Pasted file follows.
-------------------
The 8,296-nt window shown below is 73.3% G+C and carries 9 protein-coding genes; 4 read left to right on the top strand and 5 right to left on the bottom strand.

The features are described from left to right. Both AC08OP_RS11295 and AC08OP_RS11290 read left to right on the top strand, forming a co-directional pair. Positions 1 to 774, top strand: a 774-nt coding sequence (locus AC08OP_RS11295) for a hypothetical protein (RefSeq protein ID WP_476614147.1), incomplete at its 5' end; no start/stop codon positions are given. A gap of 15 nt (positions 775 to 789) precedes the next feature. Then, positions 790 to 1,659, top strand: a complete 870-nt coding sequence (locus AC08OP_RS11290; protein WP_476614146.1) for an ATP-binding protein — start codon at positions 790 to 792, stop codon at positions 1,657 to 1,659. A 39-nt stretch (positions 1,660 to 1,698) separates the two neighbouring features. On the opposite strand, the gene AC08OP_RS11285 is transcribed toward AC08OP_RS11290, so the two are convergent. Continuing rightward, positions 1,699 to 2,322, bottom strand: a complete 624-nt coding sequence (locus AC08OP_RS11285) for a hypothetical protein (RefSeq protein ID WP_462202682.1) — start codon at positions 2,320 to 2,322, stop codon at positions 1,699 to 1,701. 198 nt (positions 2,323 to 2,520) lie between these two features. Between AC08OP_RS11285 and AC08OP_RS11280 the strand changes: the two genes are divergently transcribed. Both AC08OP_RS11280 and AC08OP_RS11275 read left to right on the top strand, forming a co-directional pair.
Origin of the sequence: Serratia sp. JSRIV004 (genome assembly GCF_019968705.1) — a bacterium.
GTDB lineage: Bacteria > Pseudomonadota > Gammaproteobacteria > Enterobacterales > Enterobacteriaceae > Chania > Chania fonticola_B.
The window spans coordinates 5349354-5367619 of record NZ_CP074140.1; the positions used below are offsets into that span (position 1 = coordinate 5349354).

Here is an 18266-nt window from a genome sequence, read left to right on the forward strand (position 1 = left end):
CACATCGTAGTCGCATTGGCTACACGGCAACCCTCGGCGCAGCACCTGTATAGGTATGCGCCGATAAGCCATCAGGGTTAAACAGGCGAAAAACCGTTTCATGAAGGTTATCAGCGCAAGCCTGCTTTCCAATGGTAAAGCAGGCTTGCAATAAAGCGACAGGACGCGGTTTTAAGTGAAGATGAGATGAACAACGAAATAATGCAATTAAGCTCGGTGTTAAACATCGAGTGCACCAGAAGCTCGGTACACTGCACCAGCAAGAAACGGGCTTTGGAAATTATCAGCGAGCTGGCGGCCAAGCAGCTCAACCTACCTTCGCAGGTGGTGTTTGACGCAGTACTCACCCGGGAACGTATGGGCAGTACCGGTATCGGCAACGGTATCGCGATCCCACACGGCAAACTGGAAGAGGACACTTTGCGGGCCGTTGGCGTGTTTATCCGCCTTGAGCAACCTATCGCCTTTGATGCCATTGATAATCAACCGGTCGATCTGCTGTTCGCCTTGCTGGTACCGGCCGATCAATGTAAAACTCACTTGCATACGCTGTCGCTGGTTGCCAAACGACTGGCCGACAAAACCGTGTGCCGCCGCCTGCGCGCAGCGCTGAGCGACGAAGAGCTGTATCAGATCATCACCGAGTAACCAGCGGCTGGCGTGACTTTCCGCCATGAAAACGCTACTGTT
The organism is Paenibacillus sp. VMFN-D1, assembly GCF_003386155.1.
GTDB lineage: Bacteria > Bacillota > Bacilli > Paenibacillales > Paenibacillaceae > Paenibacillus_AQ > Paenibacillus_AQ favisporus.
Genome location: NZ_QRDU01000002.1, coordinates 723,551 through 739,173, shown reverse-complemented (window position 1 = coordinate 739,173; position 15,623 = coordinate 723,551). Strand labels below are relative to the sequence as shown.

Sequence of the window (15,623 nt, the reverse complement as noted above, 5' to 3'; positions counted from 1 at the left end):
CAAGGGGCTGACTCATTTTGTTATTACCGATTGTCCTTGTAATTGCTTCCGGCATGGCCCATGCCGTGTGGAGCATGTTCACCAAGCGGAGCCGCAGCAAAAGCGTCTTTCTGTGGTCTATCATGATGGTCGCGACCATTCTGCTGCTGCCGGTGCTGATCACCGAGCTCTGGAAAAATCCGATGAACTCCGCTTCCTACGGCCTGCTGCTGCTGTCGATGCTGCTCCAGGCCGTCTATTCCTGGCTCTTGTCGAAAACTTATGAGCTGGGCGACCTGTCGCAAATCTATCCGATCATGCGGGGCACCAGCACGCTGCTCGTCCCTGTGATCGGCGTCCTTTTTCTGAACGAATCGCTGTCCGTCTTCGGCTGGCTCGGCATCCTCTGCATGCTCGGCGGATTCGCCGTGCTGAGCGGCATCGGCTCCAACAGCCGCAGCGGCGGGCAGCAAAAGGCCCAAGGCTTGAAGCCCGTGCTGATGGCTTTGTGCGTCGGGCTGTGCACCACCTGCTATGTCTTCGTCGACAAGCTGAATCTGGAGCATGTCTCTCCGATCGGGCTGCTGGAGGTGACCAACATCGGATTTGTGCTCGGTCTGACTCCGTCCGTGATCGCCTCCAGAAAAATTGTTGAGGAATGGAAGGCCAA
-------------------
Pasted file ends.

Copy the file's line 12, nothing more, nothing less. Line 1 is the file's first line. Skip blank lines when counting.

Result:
CAAGGGGCTGACTCATTTTGTTATTACCGATTGTCCTTGTAATTGCTTCCGGCATGGCCCATGCCGTGTGGAGCATGTTCACCAAGCGGAGCCGCAGCAAAAGCGTCTTTCTGTGGTCTATCATGATGGTCGCGACCATTCTGCTGCTGCCGGTGCTGATCACCGAGCTCTGGAAAAATCCGATGAACTCCGCTTCCTACGGCCTGCTGCTGCTGTCGATGCTGCTCCAGGCCGTCTATTCCTGGCTCTTGTCGAAAACTTATGAGCTGGGCGACCTGTCGCAAATCTATCCGATCATGCGGGGCACCAGCACGCTGCTCGTCCCTGTGATCGGCGTCCTTTTTCTGAACGAATCGCTGTCCGTCTTCGGCTGGCTCGGCATCCTCTGCATGCTCGGCGGATTCGCCGTGCTGAGCGGCATCGGCTCCAACAGCCGCAGCGGCGGGCAGCAAAAGGCCCAAGGCTTGAAGCCCGTGCTGATGGCTTTGTGCGTCGGGCTGTGCACCACCTGCTATGTCTTCGTCGACAAGCTGAATCTGGAGCATGTCTCTCCGATCGGGCTGCTGGAGGTGACCAACATCGGATTTGTGCTCGGTCTGACTCCGTCCGTGATCGCCTCCAGAAAAATTGTTGAGGAATGGAAGGCCAA